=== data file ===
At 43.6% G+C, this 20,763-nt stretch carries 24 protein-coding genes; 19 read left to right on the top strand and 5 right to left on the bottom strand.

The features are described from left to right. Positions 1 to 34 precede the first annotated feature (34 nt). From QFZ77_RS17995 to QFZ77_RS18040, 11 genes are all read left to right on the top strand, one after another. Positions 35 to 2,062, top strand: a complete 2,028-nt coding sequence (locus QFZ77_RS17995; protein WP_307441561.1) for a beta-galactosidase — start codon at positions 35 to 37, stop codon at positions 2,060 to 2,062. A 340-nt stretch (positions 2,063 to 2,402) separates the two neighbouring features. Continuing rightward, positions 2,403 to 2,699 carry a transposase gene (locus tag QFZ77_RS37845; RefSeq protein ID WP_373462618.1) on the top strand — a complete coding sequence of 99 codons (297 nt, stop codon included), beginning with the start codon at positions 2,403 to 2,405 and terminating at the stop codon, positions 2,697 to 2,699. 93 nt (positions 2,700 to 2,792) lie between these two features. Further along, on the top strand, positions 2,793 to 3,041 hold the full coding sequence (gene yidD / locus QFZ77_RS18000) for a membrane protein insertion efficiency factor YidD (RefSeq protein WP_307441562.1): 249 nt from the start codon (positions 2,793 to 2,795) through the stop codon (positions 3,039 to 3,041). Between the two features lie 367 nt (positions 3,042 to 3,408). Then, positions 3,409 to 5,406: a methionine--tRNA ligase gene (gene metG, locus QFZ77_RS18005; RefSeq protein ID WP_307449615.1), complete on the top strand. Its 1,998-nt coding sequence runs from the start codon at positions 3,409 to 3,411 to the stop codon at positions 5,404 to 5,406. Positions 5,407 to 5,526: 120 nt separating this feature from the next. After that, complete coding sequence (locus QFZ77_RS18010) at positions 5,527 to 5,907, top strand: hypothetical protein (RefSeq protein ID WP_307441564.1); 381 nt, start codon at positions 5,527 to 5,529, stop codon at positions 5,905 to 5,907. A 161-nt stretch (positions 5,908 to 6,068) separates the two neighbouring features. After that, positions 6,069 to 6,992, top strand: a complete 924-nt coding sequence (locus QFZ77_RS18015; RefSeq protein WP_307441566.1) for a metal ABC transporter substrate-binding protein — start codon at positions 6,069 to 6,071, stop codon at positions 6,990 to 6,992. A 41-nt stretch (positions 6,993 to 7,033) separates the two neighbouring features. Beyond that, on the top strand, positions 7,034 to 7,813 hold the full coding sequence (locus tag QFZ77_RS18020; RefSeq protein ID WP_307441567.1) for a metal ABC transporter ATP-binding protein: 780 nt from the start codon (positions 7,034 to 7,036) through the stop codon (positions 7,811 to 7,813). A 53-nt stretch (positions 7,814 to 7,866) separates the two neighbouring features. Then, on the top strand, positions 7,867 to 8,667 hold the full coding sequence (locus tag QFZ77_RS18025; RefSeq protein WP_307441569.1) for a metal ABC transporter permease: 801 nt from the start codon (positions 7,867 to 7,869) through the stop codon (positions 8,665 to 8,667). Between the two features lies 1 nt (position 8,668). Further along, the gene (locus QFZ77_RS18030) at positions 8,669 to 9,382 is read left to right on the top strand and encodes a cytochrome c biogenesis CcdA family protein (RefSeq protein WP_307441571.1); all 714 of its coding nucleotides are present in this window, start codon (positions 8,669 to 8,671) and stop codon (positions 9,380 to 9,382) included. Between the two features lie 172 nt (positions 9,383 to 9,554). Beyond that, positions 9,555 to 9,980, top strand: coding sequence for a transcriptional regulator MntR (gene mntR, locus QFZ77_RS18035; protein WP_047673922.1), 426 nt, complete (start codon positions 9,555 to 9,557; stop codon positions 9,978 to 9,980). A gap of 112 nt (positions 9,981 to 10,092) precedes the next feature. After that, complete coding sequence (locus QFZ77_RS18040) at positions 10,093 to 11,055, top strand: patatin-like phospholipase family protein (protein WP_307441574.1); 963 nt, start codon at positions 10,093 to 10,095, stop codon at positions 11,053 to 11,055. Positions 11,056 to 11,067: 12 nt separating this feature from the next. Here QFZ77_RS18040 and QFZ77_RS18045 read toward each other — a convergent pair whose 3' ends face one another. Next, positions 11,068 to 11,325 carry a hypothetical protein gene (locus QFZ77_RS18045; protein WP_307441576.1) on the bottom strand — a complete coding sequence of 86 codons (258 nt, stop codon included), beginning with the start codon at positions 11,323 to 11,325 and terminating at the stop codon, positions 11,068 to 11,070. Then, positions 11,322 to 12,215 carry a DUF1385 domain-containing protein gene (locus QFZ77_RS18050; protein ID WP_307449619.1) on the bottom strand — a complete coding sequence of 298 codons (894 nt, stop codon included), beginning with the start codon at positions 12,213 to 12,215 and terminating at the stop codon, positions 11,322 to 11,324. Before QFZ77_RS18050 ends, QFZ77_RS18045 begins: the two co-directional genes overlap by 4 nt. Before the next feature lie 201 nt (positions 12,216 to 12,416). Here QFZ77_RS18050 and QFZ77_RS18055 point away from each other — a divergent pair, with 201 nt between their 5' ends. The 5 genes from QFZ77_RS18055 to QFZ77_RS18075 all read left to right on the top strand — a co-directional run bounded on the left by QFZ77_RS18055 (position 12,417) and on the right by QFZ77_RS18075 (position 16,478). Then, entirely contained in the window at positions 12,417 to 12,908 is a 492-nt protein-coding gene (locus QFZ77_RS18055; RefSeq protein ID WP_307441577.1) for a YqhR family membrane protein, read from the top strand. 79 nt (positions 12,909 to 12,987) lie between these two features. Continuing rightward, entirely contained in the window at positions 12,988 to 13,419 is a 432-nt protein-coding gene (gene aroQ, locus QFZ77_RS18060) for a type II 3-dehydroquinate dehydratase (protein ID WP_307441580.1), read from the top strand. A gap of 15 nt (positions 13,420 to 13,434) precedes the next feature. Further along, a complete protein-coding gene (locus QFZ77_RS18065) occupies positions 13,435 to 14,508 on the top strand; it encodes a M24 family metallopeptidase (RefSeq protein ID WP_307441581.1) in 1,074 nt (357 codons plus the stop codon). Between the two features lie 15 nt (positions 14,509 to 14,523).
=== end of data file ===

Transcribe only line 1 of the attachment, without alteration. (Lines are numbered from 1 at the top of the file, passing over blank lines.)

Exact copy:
At 43.6% G+C, this 20,763-nt stretch carries 24 protein-coding genes; 19 read left to right on the top strand and 5 right to left on the bottom strand.